Step 3: Remove the Screw Holding the Drive

Next, you’ll see a single screw holding the HDD in place. It’s silver and has the PlayStation symbols on it. You’ll need a tiny Phillips head screwdriver for this. As a reminder, turn the screw left to loosen. Be gentle and take care not to strip it. Once it’s out, set it in a safe place since you’ll need to replace it in a moment.

Step 4: Pull Out the HDD

Now that the screw is free, pull the HDD enclosure out towards you. You’ll notice that it’s held securely in place in its bracketing.

Step 5: Remove the Enclosure Screws

Around the enclosure, you’ll see four screws (one is hidden under the “handle”) that you need to remove to free the actual drive. Again, don’t be too rough on them, and make sure you don’t lose the screws once they’re free.

If you have trouble removing any of these screws, try using a slightly larger screwdriver. As you remove screws, the drive will want to slide around, so handle it carefully.

Step 6: Place the New Drive in the Bracket

Now the old HDD is free and you can remove it. Set it aside, but don’t throw it out! Place your new drive in the same way the old one was facing; it should fit in perfectly.

Step 7: Replace the Enclosure Screws

From this point, you’re working to reverse your earlier steps. Now you need to replace the four screws that hold the drive in its bracket. Remember to turn the screws to the right to tighten them, but don’t tighten them to an extreme degree.

Step 8: Put the Drive Back in the PS4

The bracket is whole again, so you can slide it back into the system where it was before. The little “handle” should be facing out. Grab the PlayStation screw and screw it back in—it should be snug, but not too tight!

Once it’s in and secured, you can snap the glossy plastic part back on the top of the system.

Step 9: Reinstall the System Software

Now your new PS4 hard drive is installed; congratulations! You’re not quite done, however. Now, you need to reinstall the PS4 system software. See Sony’s system software update page under How to reinstall the PS4 console system software for instructions.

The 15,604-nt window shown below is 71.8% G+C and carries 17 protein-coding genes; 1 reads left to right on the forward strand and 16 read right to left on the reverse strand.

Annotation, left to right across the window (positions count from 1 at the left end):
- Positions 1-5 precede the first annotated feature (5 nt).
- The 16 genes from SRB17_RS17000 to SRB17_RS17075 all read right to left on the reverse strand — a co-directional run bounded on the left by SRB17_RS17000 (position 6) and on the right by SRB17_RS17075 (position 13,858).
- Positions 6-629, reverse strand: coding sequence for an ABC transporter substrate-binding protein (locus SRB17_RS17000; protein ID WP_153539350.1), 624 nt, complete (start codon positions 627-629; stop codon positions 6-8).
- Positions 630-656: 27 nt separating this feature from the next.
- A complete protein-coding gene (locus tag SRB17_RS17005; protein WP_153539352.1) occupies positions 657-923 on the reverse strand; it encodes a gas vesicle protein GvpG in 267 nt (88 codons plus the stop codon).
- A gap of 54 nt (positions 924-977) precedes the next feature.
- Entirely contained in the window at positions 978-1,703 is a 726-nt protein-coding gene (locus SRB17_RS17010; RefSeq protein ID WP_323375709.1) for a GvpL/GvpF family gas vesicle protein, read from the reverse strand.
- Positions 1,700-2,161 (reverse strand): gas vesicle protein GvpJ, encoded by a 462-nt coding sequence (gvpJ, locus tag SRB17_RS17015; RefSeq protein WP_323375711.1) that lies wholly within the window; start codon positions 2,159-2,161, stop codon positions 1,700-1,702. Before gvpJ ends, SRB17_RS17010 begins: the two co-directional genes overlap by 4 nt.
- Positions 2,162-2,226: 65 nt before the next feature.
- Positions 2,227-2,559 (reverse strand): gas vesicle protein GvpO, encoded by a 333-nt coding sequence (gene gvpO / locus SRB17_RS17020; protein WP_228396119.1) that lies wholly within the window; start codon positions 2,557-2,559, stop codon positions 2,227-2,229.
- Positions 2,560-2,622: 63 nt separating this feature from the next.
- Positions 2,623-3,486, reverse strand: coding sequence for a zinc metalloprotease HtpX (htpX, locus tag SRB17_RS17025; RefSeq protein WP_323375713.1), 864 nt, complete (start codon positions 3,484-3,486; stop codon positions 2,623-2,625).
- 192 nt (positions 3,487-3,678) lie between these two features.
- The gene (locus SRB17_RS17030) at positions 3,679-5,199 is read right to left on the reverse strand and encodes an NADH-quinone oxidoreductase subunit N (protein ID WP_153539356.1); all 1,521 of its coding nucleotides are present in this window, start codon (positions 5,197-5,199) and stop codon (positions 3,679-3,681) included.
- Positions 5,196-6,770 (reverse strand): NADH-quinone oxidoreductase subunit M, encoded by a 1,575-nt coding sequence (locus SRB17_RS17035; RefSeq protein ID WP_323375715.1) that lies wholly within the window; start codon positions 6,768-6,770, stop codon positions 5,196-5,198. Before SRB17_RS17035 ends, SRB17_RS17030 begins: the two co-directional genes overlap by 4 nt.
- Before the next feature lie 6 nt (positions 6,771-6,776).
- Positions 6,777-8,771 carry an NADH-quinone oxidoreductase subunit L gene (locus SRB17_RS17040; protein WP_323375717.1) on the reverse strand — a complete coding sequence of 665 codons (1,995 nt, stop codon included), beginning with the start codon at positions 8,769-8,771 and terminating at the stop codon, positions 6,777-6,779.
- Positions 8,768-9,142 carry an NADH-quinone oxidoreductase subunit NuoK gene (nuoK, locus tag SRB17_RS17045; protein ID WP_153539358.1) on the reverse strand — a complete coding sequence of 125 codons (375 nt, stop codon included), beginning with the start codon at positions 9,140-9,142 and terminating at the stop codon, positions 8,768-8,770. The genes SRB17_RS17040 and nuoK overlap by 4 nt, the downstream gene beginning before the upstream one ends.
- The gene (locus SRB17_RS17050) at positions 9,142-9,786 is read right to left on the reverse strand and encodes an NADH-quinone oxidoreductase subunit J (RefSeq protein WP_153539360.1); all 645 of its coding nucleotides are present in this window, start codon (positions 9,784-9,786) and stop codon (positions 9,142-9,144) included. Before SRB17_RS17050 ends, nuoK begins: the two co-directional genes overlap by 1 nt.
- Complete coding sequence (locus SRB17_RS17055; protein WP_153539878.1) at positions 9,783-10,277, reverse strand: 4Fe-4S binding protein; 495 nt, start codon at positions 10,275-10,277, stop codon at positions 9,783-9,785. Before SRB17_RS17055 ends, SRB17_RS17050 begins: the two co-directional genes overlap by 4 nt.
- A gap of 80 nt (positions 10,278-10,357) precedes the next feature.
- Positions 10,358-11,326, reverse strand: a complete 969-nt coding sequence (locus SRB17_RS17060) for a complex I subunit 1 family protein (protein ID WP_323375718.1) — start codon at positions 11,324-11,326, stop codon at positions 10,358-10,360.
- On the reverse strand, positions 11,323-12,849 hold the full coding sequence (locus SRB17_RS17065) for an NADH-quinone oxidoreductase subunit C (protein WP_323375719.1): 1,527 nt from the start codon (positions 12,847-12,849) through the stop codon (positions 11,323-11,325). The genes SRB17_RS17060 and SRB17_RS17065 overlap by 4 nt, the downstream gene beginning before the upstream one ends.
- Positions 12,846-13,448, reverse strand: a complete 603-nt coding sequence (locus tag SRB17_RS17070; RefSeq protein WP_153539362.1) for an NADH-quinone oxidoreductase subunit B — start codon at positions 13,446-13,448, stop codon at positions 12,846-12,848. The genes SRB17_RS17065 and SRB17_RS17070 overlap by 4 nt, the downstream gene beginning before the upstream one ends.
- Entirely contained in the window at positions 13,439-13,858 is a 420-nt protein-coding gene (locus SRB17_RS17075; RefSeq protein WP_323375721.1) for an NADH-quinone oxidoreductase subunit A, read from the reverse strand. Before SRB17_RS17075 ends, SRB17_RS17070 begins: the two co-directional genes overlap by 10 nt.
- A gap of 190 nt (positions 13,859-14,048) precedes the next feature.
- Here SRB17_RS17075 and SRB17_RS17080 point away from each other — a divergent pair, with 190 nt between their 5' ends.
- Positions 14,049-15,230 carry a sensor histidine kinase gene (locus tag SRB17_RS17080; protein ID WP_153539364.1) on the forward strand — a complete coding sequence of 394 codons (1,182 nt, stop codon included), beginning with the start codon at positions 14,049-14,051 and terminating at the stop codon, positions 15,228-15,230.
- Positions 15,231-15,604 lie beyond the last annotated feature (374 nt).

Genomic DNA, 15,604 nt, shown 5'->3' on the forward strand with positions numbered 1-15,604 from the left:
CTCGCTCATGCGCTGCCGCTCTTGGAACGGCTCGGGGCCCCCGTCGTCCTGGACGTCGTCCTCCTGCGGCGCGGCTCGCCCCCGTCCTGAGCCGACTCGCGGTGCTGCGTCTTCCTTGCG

Here’s the short version: Make sure your flash drive is formatted as FAT32. On that flash drive, make a folder called “PS4” (no quotes, all caps) at its root. Inside the PS4 folder, make another folder called “UPDATE”. Then directly download the PS4 system software from Sony and place it in the UPDATE folder.

With your PS4 turned off, connect the USB flash drive to your system. Press and hold the power button (shown below on the original PS4) for several seconds until you hear two beeps.

This will put your PS4 in Safe Mode, where you can choose option 7: Initialize PS4 (Reinstall System Software). Select Update from USB Storage Device > OK and the PS4 will take a few minutes to ready itself. This can take a while, so you might want to do something else while you wait.

Step 10: Sign In and Restore Your PS4

After the PS4 returns control to you, it will be like you’re beginning from a fresh install. You’ll need to sign in with your PSN account, then you can fix your settings, re-download your games from the PlayStation Store, and restore your saves by reversing the above process. Go to Settings > Application Saved Data Management and then either Saved Data In Online Storage or Saved Data on USB Storage.

Note that you need to “own” a game before you restore its save, so for any games you own on disc, you’ll need to let those install before you restore their save data. You can redownload digital games from your library.

Other than that, you should be good to go. As mentioned above, digital games are linked with your account so you won’t have any issues there, and you backed up your saves so everything is as it was. You should now have plenty of space to store PS4 games!

Upgrading the Hard Drive on a PS4 Slim or PS4 Pro

Since the PS4 Slim and PS4 Pro are physically different from the original PS4, the steps to upgrade their drives are different. Have a look at the below videos for help if you own one of those models.

For the PS4 Slim:

And the PS4 Pro:

Your PS4 Drive Is Upgraded!

Now you have plenty of space, a slight speed boost, or both added to your PS4—and it took less than an hour. It’s great that Sony made upgrading the HDD in the PS4 so easy, letting you easily get more space after downloading lots of games.

As an added bonus, you now have an extra HDD you can use for several purposes. You could buy an enclosure and turn it into an external hard drive, add it to your PC as a backup, or do something totally different.